car (if it has any pain at all) might be less than the pain it would
normally endure from a natural death. So I think Bryan would also have
to use assumption (c):
I haven’t investigated how horribly bugs suffer when humans accidentally kill them. But it seems entirely possible that humans condemn trillions of bugs to excruciating, drawn-out deaths every year. My moral theory implies there’s little need for me to investigate this issue. But if you really doubt (b), it’s a vital question. And since animal welfare advocates put little time into investigating (b), I infer they probably tacitly agree with me.
c. If factory farming is wrong, it’s wrong
because it’s wrong to painfully kill sentient beings, not, e.g.,
because it’s wrong to raise them in conditions of almost constant
suffering, nor because it’s wrong to create beings with net negative
I could be wrong, but I think most people – regardless of their views on the ethical treatment of animals – would see little difference between these moral theories. Either you find them all plausible, or you find none plausible. Hence (c) is barely at issue.
would be more promising? Let’s just look at Bryan’s account of the
badness of pain and suffering. (Note: I include all forms of suffering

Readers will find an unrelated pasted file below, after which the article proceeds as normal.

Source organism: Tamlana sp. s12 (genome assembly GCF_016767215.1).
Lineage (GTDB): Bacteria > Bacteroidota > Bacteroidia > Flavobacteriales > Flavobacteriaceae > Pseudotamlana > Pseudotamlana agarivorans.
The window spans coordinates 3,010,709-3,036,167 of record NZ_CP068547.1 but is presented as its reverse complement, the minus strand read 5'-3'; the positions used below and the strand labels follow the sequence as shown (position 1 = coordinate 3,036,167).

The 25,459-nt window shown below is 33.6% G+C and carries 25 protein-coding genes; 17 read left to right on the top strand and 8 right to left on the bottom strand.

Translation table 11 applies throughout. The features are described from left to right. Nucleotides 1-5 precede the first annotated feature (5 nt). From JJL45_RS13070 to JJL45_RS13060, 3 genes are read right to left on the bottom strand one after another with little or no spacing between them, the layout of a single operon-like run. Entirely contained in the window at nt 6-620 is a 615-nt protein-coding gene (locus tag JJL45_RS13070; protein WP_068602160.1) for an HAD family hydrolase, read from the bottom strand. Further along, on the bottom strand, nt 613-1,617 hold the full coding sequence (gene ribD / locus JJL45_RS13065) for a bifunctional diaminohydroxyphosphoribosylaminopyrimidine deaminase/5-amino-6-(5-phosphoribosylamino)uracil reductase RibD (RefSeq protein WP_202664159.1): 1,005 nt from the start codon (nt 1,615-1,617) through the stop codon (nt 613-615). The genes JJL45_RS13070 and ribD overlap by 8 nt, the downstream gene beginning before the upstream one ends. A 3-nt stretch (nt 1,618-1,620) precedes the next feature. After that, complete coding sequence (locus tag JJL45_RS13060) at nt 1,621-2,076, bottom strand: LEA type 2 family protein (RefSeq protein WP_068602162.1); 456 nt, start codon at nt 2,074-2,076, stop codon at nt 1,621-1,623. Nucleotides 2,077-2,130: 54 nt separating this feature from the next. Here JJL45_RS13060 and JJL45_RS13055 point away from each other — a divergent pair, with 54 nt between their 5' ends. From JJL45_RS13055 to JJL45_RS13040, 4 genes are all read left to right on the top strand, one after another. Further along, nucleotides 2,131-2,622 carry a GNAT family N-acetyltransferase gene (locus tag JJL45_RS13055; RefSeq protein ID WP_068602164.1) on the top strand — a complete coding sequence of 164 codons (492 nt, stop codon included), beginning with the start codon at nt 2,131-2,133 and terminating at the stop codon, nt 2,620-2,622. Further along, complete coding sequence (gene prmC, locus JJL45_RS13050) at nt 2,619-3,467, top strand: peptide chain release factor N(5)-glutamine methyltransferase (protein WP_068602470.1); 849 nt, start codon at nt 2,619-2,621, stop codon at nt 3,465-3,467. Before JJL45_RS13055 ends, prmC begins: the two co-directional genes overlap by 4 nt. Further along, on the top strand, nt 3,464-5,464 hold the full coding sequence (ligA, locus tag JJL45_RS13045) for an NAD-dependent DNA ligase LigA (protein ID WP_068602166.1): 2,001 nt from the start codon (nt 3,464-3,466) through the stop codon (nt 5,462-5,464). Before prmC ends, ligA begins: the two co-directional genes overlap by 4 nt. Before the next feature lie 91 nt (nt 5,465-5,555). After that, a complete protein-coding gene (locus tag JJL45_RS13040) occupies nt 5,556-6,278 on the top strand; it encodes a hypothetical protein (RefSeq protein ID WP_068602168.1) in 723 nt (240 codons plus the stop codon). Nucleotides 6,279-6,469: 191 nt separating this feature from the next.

as bad, not merely sensory pain.) I think his view must be something
like what the graph below depicts.
As your intelligence increases, the moral badness of your pain increases. But it’s a non-linear function. In particular:
i. The graph starts out almost horizontal. But somewhere between the
intelligence of a typical cow and that of a typical human, the graph
takes a sharp upturn, soaring up about a million times higher than where
it was for the cow IQ. This is required in order to say that the pain
of billions of farm animals is unimportant, and yet also claim that
similar pain for (a much smaller number of) humans is very important.
ii. But then the graph very quickly turns almost horizontal again. This
is required in order to make it so that the interests of a very smart
human, such as Albert Einstein, don’t wind up being vastly more
important than those of the rest of us. Also, so that even smarter
aliens can’t inflict great pain on us for the sake of minor amusements
Sure, this is a logically possible (not